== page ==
Chemotherapy Game-Changer for Stage 4 CancerBy ENVITA MEDICAL CENTER
For years, patients and doctors have been asking, "Why does chemotherapy only work for some patients and not others?" For example, a patient may try a different chemo regimen over and over, may "respond" to chemotherapy and have 30% tumor shrinkage, only to find it returns even more aggressively later. Our new form of treatment aims to eliminate this problem altogether, meaning many cancer patients will become cancer survivors. GTFC (Genetically Targeted Fractionated Chemotherapy) may help patients outperform conventional chemotherapy by identifying each tumor's specific genetic profile. Watch the video below to learn more.
Every cancer has a trigger: infections, chemical toxins or heavy metal toxins are a few of the main ones. Early changes are seen through metabolic shifts that ultimately cause mutation, continually pushing genetic changes, growth and spread throughout the life of the cancer. Let's take a look at how changes in oxygen metabolism are some of the first metabolic signs of difficult cancers.
A Better Model For Cancer Treatment
The current model and approach being used by numerous cancer Center and hospitals is the "germ theory." This model aims to focus on destroying cancer cells using a "one size fits all" protocol – a methodology which establishes treatment plans based solely upon cancer type and stage. We have something better.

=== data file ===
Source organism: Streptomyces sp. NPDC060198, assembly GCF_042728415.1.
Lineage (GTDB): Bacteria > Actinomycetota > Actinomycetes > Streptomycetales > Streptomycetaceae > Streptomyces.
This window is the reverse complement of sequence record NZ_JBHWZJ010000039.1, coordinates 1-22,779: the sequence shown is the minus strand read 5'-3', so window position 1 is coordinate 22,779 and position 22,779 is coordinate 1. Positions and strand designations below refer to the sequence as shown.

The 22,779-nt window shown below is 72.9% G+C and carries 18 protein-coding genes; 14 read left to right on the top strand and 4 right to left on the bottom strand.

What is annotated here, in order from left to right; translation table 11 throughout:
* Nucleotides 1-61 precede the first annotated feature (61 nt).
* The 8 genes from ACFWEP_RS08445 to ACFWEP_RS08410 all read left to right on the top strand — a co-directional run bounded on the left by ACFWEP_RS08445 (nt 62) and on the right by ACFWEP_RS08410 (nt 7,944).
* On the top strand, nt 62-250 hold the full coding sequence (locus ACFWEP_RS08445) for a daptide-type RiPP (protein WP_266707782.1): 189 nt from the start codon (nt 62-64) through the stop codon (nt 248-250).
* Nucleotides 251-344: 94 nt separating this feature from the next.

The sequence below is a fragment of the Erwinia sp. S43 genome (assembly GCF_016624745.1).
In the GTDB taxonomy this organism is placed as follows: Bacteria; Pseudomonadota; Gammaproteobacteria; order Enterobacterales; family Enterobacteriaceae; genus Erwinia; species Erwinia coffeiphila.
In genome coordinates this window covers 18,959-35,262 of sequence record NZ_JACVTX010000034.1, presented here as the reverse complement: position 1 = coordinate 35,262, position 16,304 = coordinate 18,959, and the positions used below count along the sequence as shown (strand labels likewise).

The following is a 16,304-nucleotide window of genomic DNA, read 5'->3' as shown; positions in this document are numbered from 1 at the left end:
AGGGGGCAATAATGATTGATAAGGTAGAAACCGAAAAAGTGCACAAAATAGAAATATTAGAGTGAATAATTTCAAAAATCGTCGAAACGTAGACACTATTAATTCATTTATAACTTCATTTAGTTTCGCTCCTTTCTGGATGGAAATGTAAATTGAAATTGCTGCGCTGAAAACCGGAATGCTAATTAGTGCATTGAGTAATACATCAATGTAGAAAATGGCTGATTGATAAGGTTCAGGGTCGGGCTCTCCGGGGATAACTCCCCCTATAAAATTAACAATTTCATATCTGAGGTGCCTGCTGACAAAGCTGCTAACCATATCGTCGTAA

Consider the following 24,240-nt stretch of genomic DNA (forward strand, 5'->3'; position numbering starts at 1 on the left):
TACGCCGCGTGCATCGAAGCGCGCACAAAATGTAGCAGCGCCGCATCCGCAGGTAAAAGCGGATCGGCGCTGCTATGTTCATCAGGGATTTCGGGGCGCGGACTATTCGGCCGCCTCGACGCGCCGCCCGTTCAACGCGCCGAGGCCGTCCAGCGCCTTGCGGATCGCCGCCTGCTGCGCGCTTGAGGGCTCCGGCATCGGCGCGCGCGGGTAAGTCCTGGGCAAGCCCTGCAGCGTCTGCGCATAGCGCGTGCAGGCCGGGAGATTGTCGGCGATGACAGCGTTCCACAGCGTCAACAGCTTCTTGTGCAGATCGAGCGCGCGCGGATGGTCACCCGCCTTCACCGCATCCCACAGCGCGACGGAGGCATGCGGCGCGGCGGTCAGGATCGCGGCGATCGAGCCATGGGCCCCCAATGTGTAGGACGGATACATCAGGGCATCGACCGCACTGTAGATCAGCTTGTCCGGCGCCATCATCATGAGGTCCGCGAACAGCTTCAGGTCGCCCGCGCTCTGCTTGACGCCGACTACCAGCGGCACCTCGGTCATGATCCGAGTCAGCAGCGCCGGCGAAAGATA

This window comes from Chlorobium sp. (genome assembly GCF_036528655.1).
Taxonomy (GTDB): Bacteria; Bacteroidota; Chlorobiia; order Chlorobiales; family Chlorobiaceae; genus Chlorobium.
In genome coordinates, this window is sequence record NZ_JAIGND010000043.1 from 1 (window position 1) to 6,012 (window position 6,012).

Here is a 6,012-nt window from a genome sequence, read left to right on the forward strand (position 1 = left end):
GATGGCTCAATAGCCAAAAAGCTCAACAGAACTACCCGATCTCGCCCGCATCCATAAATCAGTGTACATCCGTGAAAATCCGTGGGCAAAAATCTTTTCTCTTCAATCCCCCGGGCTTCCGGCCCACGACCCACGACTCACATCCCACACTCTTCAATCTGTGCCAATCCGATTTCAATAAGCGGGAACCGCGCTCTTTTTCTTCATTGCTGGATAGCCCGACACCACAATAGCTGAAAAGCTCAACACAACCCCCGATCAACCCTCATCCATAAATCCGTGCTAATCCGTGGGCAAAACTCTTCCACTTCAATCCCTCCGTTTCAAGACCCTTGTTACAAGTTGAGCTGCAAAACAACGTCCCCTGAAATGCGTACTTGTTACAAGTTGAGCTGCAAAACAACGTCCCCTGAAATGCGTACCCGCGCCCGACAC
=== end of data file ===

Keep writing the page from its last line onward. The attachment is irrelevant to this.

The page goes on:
Doctors are aware that each person's cancer is unique and cannot be classified or grouped – even for patients with the same type and stage. New scientific studies reveal that unlocking the genetic codes for each patient's cancer means more successful treatments and outcomes. GTFC treatment goes several steps further than the conventional chemotherapy approach. It takes advantage of that understanding and provides the actual blueprint to personalize each patient's treatment plan.
Our doctors predict this new method and approach will become the world's standard within five to seven years. So why are most cancer Center not using this approach to treatment? It is very difficult for large structured institutions and pharmaceutical companies to move quickly with the world's modern technologies because they have so much invested in the old system. That being said, GTFC treatments have already begun to save lives, while even helping some patients avoid hospice.
According to patients, the best part of the treatment is that this therapy avoids most of all the side effects found in conventional chemotherapy, so patients can feel better throughout the process. Our doctors have noted that when patients were tested, over 75% of them were administered the wrong treatments… No wonder so many patients are struggling with cancer!
Without preliminary testing and targeting, large doses of chemotherapy radiation can wreak a similar havoc within a cancer patient's body. This collateral damage to healthy cells is devastating, often worse than the cancer itself, particularly in regard to the destruction and disabling of the immune system, the body's first and last defense against cancer.